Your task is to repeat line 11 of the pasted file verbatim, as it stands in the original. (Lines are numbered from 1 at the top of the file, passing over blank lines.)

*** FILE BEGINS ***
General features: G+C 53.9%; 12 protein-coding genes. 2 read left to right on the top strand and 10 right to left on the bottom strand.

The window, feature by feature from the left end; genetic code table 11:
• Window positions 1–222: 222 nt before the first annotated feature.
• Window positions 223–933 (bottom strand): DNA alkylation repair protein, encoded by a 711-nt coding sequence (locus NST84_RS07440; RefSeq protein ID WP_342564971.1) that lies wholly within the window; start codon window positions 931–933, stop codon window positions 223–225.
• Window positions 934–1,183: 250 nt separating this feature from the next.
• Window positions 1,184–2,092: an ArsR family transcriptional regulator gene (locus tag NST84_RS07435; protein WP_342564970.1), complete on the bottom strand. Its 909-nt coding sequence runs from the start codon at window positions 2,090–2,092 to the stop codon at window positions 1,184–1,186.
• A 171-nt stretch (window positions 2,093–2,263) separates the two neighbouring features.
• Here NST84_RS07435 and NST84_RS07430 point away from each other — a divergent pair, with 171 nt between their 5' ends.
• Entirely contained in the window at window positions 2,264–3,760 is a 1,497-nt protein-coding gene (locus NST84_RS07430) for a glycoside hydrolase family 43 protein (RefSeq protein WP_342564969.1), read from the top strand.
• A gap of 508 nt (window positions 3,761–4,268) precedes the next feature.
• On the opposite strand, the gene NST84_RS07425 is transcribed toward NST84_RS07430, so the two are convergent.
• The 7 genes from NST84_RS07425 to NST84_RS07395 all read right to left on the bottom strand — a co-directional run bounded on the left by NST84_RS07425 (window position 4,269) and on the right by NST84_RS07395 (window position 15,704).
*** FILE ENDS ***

• On the opposite strand, the gene NST84_RS07425 is transcribed toward NST84_RS07430, so the two are convergent.